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For some students, there's a new way to pay for college. It's not alone. It's not a grant or a scholarship. As Jacob Goldstein from our Planet Money podcast reports, it's a bit like students are selling stock in themselves.
JACOB GOLDSTEIN, BYLINE: When Lauren Neuwirth went off to college at Purdue, her mom gave her $30,000. That was her college fund. Also, she got some government-backed loans, did paid internships in the summers. But all those things combined were not nearly enough to pay for school.
LAUREN NEUWIRTH: I went to financial aid. And I was like, I need some money or I'm joining the Army because I don't know what else to do. And school's like 30 grand a year.
GOLDSTEIN: Someone at the financial aid office told her about this new thing called an income share agreement. The way it works is someone gives money to a college student. In this case, the money came largely from Purdue's own endowment. And in exchange, the student promises to pay a specific percentage of her income for a set amount of time after graduation.
Neuwirth decided to take the deal. She's getting $50,000 from Purdue, and in exchange, she has promised to pay roughly 15 percent of her income for eight years after she graduates. After that, she's done with the payments no matter how much or how little she's paid.
So the more you make, the more you have to pay.
GOLDSTEIN: But also, the less you make, the less you have to pay.
NEUWIRTH: (Laughter) Yeah. But, I mean, we're hoping to make a good amount of money.
GOLDSTEIN: It's kind of like when a company sells stock. The higher the company's earnings, the more it pays its investors. Income share agreements have been used for years in Latin America. They're also popular with some vocational schools in the U.S., especially the high-tech boot camps that teach people to write code. But these agreements hadn't been tried at a big four-year U.S. university until Purdue's program launched in 2016.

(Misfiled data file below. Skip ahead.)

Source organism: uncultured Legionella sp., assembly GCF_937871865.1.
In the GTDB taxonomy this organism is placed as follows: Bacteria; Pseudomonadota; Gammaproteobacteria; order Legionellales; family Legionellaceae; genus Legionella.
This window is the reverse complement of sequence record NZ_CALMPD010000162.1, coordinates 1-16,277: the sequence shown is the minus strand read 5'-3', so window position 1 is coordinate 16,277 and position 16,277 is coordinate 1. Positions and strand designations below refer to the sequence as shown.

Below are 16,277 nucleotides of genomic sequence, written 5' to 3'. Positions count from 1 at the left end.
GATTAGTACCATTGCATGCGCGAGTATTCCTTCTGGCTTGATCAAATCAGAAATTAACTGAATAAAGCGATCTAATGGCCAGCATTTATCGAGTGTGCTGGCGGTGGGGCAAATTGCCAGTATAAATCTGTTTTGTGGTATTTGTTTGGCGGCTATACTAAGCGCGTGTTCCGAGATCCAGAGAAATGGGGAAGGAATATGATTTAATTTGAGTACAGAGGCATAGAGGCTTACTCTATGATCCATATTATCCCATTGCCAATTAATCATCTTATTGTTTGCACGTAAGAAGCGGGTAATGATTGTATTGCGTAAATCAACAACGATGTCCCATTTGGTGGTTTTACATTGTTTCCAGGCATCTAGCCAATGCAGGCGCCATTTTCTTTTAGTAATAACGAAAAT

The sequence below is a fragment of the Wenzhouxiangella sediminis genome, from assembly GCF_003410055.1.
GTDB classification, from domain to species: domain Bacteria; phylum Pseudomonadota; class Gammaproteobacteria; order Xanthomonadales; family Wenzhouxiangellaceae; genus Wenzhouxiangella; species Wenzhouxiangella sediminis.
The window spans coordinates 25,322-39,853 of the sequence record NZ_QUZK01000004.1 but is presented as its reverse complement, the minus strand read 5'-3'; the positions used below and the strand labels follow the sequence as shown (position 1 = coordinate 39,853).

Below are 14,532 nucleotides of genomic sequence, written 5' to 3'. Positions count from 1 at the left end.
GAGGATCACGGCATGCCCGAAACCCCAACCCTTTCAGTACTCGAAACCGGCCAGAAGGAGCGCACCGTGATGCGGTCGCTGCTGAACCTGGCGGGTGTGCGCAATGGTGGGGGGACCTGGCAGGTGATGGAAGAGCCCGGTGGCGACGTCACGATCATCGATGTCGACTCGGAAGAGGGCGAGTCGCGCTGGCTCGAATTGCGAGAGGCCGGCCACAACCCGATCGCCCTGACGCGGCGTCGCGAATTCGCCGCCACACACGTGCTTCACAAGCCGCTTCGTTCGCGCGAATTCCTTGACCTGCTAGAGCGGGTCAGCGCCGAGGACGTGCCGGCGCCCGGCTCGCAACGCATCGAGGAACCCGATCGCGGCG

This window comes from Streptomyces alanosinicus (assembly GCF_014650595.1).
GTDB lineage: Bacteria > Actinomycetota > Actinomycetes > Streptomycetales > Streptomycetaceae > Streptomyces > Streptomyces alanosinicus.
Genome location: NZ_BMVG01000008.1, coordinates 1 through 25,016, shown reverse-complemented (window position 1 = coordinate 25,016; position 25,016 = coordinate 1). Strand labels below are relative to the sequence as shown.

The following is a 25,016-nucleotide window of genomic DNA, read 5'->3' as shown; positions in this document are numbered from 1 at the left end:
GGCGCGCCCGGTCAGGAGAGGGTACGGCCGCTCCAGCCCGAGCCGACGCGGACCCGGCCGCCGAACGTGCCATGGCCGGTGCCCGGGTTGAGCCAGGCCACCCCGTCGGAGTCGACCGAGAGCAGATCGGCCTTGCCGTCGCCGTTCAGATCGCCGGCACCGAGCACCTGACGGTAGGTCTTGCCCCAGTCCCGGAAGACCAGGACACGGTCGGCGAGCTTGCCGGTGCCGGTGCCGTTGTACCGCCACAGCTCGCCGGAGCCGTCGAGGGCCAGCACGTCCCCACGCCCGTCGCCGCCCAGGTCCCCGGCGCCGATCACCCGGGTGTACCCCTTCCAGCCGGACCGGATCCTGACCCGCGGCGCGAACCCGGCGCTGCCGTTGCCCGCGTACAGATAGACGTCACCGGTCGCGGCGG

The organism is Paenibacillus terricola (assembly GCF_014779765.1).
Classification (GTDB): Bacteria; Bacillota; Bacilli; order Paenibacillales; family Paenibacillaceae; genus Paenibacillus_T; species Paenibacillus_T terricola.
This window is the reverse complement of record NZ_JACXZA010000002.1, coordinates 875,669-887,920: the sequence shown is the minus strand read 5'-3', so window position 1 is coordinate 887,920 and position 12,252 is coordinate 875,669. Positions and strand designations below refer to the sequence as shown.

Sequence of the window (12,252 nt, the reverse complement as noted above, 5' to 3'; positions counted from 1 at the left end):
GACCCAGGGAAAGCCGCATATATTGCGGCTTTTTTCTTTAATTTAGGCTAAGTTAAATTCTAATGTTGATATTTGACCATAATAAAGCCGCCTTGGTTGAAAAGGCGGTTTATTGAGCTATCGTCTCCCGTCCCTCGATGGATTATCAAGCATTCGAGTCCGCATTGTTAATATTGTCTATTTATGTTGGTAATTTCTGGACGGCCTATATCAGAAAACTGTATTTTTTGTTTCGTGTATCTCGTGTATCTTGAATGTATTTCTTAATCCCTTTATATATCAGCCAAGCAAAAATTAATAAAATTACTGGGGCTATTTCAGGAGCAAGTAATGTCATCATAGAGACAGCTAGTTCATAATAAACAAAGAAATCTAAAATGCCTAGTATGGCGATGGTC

To be clear, grants, scholarships and government-backed student loans are typically better for students than income share agreements. But for lots of students, including Lauren Neuwirth, those are not enough to pay for college. Students often wind up taking out additional private loans with high interest rates. For those students, income share agreements might be a good option.
So far, about 500 students have been funded through the Purdue program. And one detail of how it works is really interesting. The percentage of income that students have to promise to pay depends on what their major is. Here's why - Purdue wants students to pay the same amount on average, but different majors tend to earn different salaries. Mary-Claire Cartwright manages the Purdue program.
MARY-CLAIRE CARTWRIGHT: We know that a chemical engineer's traditional salary out of school is going to be different than, let's say, an English major.
GOLDSTEIN: English majors typically make less than chemical engineering majors, so English majors have to promise to pay a higher percentage of their income. Still, charging different rates for different tuition majors does feel sort of judgy. You know, most schools don't charge different tuition rates for different majors, they just set one average for everybody. That seems like an option for an income share agreement.
CARTWRIGHT: It is, but it would be one that might cause there to be more adverse selection into the cohort.
GOLDSTEIN: So you mean that if you average it out, all the English majors would say like, sure, that sounds like a sweet deal. And all that chemical engineering majors would be like, no thanks, I think I'm just going to take a loan.
CARTWRIGHT: Right, right, correct.
GOLDSTEIN: The first students in the program have already graduated. They're making payments. It seems to be going well. But really, it is too early to say how this is going to work. Still, income share agreements are spreading. More vocational schools are using them, and four-year colleges in Utah, Colorado, Pennsylvania and New York are all launching programs of their own. Jacob Goldstein, NPR News. Transcript provided by NPR, Copyright NPR.